Burns & McDonnell
Zachary Wassenberg helps lead assisted reality technologies enterprise deployment as XR Innovation Manager at Burns & McDonnell.
PUF's Steve Mitnick: You came up with something wearable at Burns & McDonnell. What does it do?
Zachary Wassenberg: This wearable is basically a normal tablet. The name is HMT, which stands for Head-Mounted Tablet. One of the important parts about this tablet is instead of the normal point and click like you would on a normal handheld tablet or cell phone, it's all voice activated.
What we've tried to do working in partnership with our vendors is take some of the most valuable parts of the tablet experience in the utility world todayand tried to migrate that into a hands-free voice activated device.
That's what we've been using it a lot for, especially during the pandemic, is video conference calling, and then being able to address a lot of the issues around proper documentation of inspections and work processes.
Since it's a wearable device, safety is a big part of it. Instead of looking down at a tablet or a cell phone, we can do that on a wearable and just glance at it with peripheral vision. In general, the big use case is video conference calling, but we are starting to see a lot of traction around the ability to gather field data and execute work processes digitally now.
PUF: How does someone wear it?
Zachary Wassenberg: In most utility applications, you're going to be wearing a hard hat.
For this device, the RealWear device, it has standard hardhat clips where you can clip the HMT directly into a standard MSA V-Guard Hard Hat, or a Honeywell Hard Hat and it clips right in there.
If you don't have one of those types of hard hats, and you like to do things your own way, you can zip tie it to other hard hats. For those people who don't wear hard hats in their day to day, some of the environmental specialists who work for utilities, they can wear a baseball cap. There are some other ways to wear it, too. You can wear it with a work band, or you can wear it with a baseball cap strap, and RealWear sells a variety of accessories.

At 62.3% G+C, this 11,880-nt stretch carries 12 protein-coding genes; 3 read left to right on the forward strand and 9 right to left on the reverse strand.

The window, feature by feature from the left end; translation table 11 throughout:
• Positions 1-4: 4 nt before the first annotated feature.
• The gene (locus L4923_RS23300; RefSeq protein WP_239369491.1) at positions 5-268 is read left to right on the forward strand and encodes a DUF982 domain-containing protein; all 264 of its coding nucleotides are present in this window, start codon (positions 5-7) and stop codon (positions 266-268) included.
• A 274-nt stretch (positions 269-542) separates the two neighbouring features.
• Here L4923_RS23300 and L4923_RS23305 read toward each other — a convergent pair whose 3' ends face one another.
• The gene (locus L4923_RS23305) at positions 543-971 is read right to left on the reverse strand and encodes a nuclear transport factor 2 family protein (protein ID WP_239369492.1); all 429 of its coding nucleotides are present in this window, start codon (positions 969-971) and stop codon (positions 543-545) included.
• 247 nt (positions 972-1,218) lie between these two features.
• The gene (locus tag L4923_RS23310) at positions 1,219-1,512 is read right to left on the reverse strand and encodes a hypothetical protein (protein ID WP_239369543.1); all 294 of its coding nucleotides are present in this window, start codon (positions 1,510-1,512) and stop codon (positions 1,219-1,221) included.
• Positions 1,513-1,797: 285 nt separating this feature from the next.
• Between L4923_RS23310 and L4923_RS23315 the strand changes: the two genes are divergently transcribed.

It depends on what your work application is, and what you're more comfortable with. My recommendation and preference are to use the hard hat. It does a good job ergonomically spreading that weight out across the hard hat.
Ergonomics is a big part of this technology. Since you're going to be using it eight hours a day, you want it to be comfortable. Many of the users I've trained have given me feedback that once you put it on, you notice a slight increase in the weight, but as you use it, you quickly no longer notice it and start using it as part of your normal process.
PUF: What kind of folks are using this?
Zachary Wassenberg: The pandemic has driven usage up tremendously across Burns & McDonnell. We were fortunate in that we got our fully functioning enterprise system up and running in March, which was perfect timing to help combat the lockdown around COVID and some of the travel restrictions and safety concerns.
I put together a quick training for the RealWear HMT, which looks a little bit like Boba Fett's eye piece from Star Wars, which is what inspired the hardware when you look at the history of it. It looks a bit odd. However, it is quite easy to pick up and use.
It's made to be able to be picked up by someone who's not used to technology. Maybe they've been in the utility industry for a long time. They're used to pen and paper.
It's meant to be used by someone who can easily pick it up and understand it. I've done quite a number of trainings across sectors, not just the utility sector. That includes oil and gas, aviation, facilities, and transportation.
For every one of the industries that we've served, we use this with some outstanding results. It takes about forty-five minutes to an hour to fully go over the technology with someone who's never used it before in the field.